Curbside Classic: 1961 Falcon – How To Build A Winning Compact

That could be me sitting in that barber chair, for two reasons. Well, that is the exact chair I sit in when I get my hair cut. And I could see myself having driven there in my ’61 Falcon, like the owner of this one did in his daily driver.  I’ve always had a soft spot for the Falcon, despite its certain limitations. It appeals both to my left brain, for being so pragmatic and rational, as well as my right brain, where I’ve spent way too many hours mentally building the perfect 1961 Falcon, as if there was such a thing.  Didn’t Ford get it right in 1960? It certainly won the compact war that launched that year. There’s always room for improvement though, and the Valiant and I both eventually figured out the winning formula.

The story of the Falcon is that rare triumph of rationality in Detroit. The Big Three all committed themselves to finally building compacts for 1960, after having dithered about it ever since WW2. GM came extremely close with their Cadet in 1948, but decided it couldn’t meet its lofty 30%  (!) profit margin that it was making on big cars back then. They all kept compact programs on the back burner, and the very nasty recession that started in the fall of 1957 sealed the deal. Ramblers, Larks and imports were all hot, and the time had come to do what had to be done. The question was how each approached the task.

In typical GM fashion, it used its love for technical overkill and radical approaches to come up with the Corvair. More on that soon. And Chrysler? Their prowess for engineering excellence within more conventional parameters led to the Valiant, technically superior to the Falcon but utterly spoiled by Virgil Exner’s styling. We’ll take that up too, when I find one. The ’60-’62 Valiant (above) may rightfully enjoy a cult following, but it was utterly out of the mainstream styling taste, and its poor sales proved that conclusively.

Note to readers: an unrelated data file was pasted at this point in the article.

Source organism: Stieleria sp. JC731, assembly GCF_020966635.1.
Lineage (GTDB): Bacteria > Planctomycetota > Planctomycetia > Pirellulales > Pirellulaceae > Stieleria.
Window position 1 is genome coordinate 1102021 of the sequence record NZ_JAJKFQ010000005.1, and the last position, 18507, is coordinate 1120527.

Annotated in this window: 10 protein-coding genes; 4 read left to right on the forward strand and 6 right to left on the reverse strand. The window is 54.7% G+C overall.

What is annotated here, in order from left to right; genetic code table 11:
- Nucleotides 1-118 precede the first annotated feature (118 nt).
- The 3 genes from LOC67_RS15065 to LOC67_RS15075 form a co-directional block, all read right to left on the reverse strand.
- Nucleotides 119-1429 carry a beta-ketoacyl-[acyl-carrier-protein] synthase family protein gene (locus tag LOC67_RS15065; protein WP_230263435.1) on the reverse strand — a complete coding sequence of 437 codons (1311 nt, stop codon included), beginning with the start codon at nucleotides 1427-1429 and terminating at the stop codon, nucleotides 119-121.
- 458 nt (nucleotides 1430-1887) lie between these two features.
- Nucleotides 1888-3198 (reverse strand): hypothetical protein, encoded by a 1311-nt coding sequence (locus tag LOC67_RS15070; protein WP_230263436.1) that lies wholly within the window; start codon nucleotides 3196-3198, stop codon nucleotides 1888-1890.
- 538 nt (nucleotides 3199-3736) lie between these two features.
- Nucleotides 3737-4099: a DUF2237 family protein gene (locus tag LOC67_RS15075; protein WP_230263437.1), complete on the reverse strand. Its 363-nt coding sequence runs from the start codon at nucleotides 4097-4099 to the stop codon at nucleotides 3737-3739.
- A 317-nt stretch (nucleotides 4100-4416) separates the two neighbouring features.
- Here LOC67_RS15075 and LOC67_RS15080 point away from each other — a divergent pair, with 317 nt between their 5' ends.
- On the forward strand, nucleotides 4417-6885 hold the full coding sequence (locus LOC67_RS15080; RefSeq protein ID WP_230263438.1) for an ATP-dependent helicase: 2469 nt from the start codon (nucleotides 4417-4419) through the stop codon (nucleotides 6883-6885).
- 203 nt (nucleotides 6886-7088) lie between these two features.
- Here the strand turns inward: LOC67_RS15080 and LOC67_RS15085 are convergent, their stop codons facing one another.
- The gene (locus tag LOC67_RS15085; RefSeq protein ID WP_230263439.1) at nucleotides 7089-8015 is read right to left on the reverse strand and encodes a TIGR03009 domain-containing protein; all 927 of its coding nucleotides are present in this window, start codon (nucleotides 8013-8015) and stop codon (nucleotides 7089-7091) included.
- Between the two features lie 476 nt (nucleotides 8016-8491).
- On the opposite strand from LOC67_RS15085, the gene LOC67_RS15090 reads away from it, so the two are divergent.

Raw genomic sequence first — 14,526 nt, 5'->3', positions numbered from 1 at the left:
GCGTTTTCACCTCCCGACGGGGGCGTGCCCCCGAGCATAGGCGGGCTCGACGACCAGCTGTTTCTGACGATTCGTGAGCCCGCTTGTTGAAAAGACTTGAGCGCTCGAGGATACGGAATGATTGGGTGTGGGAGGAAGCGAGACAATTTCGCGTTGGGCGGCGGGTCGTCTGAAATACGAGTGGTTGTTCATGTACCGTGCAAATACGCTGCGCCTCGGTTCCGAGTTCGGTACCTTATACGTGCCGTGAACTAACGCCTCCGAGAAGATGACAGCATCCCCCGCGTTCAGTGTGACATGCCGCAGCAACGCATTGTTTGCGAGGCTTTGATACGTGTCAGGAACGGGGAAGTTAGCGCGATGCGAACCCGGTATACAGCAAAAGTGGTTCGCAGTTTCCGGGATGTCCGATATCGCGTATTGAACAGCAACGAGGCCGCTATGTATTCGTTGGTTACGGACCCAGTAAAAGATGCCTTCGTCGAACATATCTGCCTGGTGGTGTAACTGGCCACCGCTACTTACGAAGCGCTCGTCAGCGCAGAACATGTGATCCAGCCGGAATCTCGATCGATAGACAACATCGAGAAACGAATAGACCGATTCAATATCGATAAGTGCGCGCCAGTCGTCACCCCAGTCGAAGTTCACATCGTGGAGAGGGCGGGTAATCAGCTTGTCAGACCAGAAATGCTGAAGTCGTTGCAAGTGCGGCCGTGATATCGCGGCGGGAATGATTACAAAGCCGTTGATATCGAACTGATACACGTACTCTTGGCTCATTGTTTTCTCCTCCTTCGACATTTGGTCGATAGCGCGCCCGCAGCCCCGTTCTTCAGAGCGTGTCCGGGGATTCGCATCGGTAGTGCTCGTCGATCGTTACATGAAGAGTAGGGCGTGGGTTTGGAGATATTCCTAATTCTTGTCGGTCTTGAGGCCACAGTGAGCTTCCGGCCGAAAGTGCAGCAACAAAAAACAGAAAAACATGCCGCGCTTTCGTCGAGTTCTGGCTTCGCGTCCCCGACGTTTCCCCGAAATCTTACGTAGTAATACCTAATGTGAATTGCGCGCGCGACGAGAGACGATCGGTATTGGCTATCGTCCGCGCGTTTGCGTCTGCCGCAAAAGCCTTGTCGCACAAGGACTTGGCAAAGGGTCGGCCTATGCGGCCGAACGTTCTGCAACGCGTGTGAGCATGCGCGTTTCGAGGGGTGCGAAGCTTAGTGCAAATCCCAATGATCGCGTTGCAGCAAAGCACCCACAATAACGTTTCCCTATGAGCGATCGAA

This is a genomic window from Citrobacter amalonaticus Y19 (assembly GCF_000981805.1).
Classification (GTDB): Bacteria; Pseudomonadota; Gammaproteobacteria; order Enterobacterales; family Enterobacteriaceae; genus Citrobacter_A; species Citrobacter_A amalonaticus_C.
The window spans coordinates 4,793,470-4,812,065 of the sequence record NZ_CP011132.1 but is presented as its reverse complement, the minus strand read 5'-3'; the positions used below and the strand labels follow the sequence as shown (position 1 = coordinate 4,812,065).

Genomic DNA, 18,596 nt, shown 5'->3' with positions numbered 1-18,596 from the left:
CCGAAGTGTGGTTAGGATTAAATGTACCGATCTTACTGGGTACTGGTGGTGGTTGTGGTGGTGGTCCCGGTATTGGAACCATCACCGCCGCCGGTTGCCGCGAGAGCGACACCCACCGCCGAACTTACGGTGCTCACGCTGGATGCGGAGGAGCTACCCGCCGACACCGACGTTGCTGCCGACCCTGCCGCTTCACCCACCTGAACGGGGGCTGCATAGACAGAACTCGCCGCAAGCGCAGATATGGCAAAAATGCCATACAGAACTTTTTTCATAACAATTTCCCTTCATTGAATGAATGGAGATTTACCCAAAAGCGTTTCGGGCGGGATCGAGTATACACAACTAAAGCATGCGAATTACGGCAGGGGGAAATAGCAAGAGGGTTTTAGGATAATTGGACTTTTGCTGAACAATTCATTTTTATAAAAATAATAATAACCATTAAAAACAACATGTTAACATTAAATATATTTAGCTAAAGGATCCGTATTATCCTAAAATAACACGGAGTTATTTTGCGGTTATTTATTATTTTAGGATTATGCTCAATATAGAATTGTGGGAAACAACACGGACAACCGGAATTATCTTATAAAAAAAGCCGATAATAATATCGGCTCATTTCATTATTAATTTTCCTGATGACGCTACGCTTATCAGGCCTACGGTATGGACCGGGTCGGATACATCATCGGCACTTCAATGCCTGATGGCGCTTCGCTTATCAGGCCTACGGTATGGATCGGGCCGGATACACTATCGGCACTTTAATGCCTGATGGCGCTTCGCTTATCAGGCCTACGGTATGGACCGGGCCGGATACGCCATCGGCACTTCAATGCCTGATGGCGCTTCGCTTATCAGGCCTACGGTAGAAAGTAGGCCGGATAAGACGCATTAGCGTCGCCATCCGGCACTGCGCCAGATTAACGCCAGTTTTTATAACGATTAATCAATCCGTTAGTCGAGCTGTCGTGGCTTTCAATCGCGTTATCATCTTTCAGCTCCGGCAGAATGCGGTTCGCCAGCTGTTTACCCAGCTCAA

The Falcon was conceived under the reign of Robert McNamara, that paragon of  the rational and pragmatic manager. He oversaw every unloving detail, and the end result speaks for itself: a very compact car that weighed a mere 2400 lbs yet could sit six (slim) adults in an interior not all that much smaller than a big Ford. Its 20-25 mpg was a huge improvement over the big cars too. No frills anywhere, and a sub $2000 price to go right up against the imports. Take that, Volkswagen! (more on McNamara and the Falcon here)

Some have thrown aspersions at the Falcon, that it was designed to be a “disposable” car. How do you explain this fifty year old daily driver? Old Falcons are easy enough to keep running forever. Yes, the Australians had to beef it up a bit after they started building it there (excellent ateupwithmotor article here on that). But Aussie roads in 1960 were hardly representative of typical American conditions. Yes, the Falcon was no more rugged or over-engineered that necessary, but that’s what McNamara rightfully deemed as the only way to eke out a profit on the Falcon. And the obstacles to that were very substantial.

Detroit’s solution until 1960 was just to sell de-contented full size cars to those looking for a cheap car. A 1959 Ford Custom cost only some 25% more than a VW, and had four times the horsepower, about twice the interior room, and about ten times the luggage space. Keep the same lines running with one basic car, and make the big profits on the options and high trim models: a recipe that Detroit was hooked on since the Model T and GM’s up-selling magic.

The intrinsically expensive-to-build Corvair flew in the face of this reality, and only survived as long as it did because it morphed into the sporty Monza. As a basic economy car, its brief sales spurt in 1960 soon evaporated. And the over styled Valiant sputtered compared to the Falcon until it re-emerged in 1963 looking very much like a Falcon. Once it did that, thanks to its superior underpinnings, it went on to dominate the compact segment in the late sixties and early seventies.